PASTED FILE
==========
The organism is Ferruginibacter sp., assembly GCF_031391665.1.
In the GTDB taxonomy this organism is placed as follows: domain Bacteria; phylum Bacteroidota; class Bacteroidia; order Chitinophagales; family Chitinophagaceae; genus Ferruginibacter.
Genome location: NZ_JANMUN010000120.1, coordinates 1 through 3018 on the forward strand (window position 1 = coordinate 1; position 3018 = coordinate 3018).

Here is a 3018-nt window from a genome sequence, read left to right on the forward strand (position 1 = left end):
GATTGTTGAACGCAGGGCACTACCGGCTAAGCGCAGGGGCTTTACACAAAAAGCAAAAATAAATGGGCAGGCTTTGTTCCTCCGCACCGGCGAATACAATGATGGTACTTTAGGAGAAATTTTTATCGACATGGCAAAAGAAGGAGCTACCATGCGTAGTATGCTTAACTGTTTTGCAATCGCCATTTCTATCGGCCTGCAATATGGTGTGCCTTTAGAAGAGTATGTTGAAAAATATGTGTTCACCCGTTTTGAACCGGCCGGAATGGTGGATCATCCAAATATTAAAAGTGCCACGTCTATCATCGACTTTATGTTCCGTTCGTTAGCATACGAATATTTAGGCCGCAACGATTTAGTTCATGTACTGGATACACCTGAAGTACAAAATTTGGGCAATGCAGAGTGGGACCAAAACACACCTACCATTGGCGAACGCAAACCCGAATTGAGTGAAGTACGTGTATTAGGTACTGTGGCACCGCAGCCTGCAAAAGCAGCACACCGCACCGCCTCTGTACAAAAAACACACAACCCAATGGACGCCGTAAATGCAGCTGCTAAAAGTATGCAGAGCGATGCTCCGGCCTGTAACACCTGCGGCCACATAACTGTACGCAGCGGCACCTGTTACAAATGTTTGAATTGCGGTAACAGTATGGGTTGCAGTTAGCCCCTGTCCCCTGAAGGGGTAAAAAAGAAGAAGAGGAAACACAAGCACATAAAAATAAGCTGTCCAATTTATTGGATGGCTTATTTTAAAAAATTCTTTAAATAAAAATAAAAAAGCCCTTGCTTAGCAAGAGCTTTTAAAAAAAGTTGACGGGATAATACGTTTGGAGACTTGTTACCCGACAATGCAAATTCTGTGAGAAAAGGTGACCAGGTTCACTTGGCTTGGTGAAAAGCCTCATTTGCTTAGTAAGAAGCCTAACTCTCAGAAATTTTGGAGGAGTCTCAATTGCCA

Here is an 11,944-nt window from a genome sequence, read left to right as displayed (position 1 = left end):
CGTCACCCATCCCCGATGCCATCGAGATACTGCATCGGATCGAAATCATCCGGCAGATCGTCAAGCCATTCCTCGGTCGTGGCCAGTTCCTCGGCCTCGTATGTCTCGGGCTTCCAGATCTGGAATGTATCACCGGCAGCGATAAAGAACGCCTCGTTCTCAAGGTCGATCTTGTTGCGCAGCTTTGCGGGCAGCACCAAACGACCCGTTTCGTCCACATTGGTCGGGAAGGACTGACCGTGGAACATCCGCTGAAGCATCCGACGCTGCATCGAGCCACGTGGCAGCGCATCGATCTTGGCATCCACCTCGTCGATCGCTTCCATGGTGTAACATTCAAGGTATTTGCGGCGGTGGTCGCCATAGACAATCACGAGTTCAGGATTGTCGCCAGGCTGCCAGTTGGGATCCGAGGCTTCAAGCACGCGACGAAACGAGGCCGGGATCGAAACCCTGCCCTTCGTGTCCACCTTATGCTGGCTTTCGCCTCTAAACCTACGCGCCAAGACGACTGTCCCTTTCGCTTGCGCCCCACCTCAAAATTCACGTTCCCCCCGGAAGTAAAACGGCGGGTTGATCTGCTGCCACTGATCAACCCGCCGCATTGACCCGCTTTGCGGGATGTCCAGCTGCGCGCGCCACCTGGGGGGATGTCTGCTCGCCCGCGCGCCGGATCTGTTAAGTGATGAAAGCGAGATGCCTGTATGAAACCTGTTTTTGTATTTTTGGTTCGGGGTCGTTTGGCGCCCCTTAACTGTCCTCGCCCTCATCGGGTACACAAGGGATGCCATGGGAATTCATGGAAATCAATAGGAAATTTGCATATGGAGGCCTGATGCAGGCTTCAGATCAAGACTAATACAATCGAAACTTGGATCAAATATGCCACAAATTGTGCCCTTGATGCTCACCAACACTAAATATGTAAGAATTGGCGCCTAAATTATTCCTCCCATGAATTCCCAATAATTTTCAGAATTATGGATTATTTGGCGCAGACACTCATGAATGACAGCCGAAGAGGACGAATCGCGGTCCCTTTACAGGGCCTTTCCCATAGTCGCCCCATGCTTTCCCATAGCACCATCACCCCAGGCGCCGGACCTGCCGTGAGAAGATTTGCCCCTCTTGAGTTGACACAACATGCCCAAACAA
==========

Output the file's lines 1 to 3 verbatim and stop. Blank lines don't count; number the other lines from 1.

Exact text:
The organism is Ferruginibacter sp., assembly GCF_031391665.1.
In the GTDB taxonomy this organism is placed as follows: domain Bacteria; phylum Bacteroidota; class Bacteroidia; order Chitinophagales; family Chitinophagaceae; genus Ferruginibacter.
Genome location: NZ_JANMUN010000120.1, coordinates 1 through 3018 on the forward strand (window position 1 = coordinate 1; position 3018 = coordinate 3018).